Rukmini Hall-The call of the peacock

The first time I saw a hand woven, pure silk Molakalmuru sari, I could almost see the peacocks dance on the pallu and border. After obsessing over it for a few weeks, I decided to track it down in Bangalore’s busy silk market- Chickpet. Plan B was to hotfoot it to the weaving centres in Molakalmuru town, Chitradurga district where this beautiful sari with its distinctive contrast border, rich pallu, butas and traditional temple motif is woven on a three-shuttle loom.

Sleazy touts on Chickpet’s crowded streets showered me with pamphlets for overlit, glass fronted retail outlets. “What you want?” they asked hoping I would step in for Pochampalli’s, Dharmavaram and Banarsi silks, heavy jacquards and printed silks- everything except what I really wanted. I finally arrived at the iconic sari store, Rukmini Hall, and sighed with relief. I was looking for tradition and I had found it. Beautiful, untampered with TRADITION!

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Saris were stacked neatly from floor to ceiling on wooden shelves with glass doors. They were reminders of its early beginnings in 1932 when its founder R. Subba Rao Suryavamshi set up `Seetha Lakshmi Hall” across the street with a wholesale silk trader from Dharmavaram. The partnership lasted for thirteen years till he went on to establish Rukmini Hall with an initial capital of Rs. 12,000 and his share of the business- these cupboards from the original store. The new store was a far cry from the days when he sold his saris from door to door on a cart. He named the shop after his only daughter, Rukmini Bai and ran it along with his trusted son-in-law, S Venkoba Rao Pawar. The third generation stepped in with V Govardhan Rao Pawar, the eldest grandson and his two brothers Janardhan and Murlidhar who all remember their grandfather as being principled, loving and strict.

While the Pawars trace ancestral roots to Pune, the family and Rukmini Hall are both unmistakably old Bangalore.  Many Malleswaram matriarchs have wedding saris from `Subba Rao’s Angadi’ as they called it, tucked away in their rosewood closets. Young Bangalore brides still head here during the hectic wedding season to buy rich brocades, Kanjeevaram silks and other heavy saris that will eventually become family heirlooms.  I imagine a gaggle of women sitting on these old fashioned stools, avidly discussing the merits of each metre while the store staff pull out one saree after another.Gifts will be chosen for members of each family, relatives and close friends. Bargains will be sought. The bride and her Amazonian entourage will then leave with a wedding trousseau that was woven with gold, silk yarn and many tender dreams for the future.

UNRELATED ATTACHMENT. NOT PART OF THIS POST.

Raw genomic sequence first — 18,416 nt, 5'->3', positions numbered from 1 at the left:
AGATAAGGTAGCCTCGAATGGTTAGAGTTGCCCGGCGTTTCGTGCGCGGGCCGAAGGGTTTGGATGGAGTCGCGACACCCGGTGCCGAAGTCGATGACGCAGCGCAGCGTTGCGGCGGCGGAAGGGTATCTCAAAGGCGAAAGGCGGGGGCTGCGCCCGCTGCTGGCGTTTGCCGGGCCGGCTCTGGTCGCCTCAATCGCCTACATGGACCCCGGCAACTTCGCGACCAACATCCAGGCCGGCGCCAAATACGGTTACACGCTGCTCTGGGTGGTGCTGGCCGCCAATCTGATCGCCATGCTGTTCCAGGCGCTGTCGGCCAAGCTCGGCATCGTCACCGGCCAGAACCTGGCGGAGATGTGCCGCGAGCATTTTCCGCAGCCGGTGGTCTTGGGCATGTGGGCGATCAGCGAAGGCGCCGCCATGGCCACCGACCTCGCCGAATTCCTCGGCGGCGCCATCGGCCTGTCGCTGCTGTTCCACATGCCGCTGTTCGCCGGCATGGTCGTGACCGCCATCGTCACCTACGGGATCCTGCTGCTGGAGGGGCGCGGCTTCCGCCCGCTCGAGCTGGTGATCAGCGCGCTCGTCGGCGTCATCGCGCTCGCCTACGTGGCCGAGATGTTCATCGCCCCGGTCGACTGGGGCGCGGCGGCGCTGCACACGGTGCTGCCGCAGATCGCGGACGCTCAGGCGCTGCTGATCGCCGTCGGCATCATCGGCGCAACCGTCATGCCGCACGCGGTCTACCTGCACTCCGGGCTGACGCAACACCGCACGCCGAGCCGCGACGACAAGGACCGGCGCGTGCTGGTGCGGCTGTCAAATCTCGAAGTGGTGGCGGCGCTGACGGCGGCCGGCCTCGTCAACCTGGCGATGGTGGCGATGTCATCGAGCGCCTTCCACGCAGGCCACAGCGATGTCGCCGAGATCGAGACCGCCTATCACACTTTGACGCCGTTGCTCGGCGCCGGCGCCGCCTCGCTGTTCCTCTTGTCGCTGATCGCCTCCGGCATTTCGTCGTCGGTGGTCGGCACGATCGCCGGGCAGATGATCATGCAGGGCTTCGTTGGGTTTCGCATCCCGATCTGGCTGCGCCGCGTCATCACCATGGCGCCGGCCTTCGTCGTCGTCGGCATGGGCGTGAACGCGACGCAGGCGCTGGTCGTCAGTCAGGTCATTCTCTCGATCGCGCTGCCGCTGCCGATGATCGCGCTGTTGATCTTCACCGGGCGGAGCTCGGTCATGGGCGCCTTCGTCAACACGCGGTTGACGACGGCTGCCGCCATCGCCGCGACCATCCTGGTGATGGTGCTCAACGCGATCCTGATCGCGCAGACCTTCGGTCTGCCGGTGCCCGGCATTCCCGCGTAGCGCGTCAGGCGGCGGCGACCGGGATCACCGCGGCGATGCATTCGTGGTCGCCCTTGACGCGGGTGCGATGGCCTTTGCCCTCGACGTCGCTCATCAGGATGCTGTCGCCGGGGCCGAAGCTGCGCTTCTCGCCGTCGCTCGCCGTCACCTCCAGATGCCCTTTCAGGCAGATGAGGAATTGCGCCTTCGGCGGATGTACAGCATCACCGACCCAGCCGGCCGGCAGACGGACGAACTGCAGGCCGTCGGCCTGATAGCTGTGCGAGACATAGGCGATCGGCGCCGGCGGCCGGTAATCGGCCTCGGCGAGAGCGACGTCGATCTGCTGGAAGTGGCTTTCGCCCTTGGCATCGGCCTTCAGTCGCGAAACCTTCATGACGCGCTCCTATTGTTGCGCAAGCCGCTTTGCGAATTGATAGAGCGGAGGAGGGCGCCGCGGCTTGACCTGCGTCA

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The shop shelves here are lined with feminine mystique; `Payadi’ mat weave saris, one metre long zari pallus, shimmering silks with fruit, birds and flower motifs in delicate gold zari. I see an unusual palette-paddy green, mango yellow and ink blue. A luscious custard apple is woven in dull gold zari against dusty pink silk. And then I spot the elusive Molakalmuru. It has the distinctive`mail (peacock) chakram buta and the feathers fan out delicately. I am hypnotised by the call of the peacock but am not sure if I will hear it for long.

The impeccably polite V Muralidhar Rao and his elder brother Janardhan Rao Pawar both agree that handloom weavers in Molakalmuru are facing their share of livelihood and other socio-economic issues.Zari quality has changed. Units are shutting down as the next generation moves away from traditional weaving.  Prices have also fallen along with the demand for pure zari saris. While the zari count would have been 76% earlier, it is now a mere 40%. And tragically younger women today don’t buy saris like previous generations did back when the late Kannada cine star Kalpana wore Rukmini Hall saris, including the Molakalmuru in the Dr. Raj Kumar film, Eradu Kanasu (1974).

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Not much has changed in the store since its early days. The Art Nouveau inspired interiors and etched glass remain frozen in time. But along with its unique silk saris and vintage wood décor, Rukmini Hall also preserves many qualities that are fast disappearing in the shiny new, synthetic Bangalore. Their business is built on personal relationships, something management schools can never teach you. There are no indifferent and ignorant shop floor attendants. Harish’s family goes back three generations along with the owners and he knows the product down to the last weft.There is always time to chat with customers. Their filter coffee is as authentic as their warmth.Rukmini Hall’s quaint charm is like a mellow, sepia tinted photograph.  I immerse myself  in it. Because like the Molakarmuru, this old world graciousness is also dying.

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Find it at: # 711-712, Chickpet Main Rd, Bangalore, Karnataka 560053.Open from 10:30 am-7:30 pm. Closed on Sundays. Ph: 080 2225 4938 

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Originally published in the Bangalore Mirror, March 3rd 2014.Read it here.

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Images courtesy: Nirlek Dhulla, at Dejaview.

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4 comments

  1. Sudhindra · · Reply

    Great read.

  2. […] to be given to the bride from the groom’s side.  They picked Rukmini Hall,  in Chickpet, Rukmini Hall History Here  and went shopping a few days before the July 20 wedding in 1955.  They were a party of very […]

  3. In this century old Area RUKMINI HALL is one of the oldest and noted silk saree showroom. Best place to buy silk sari in Bengaluru. 🙂

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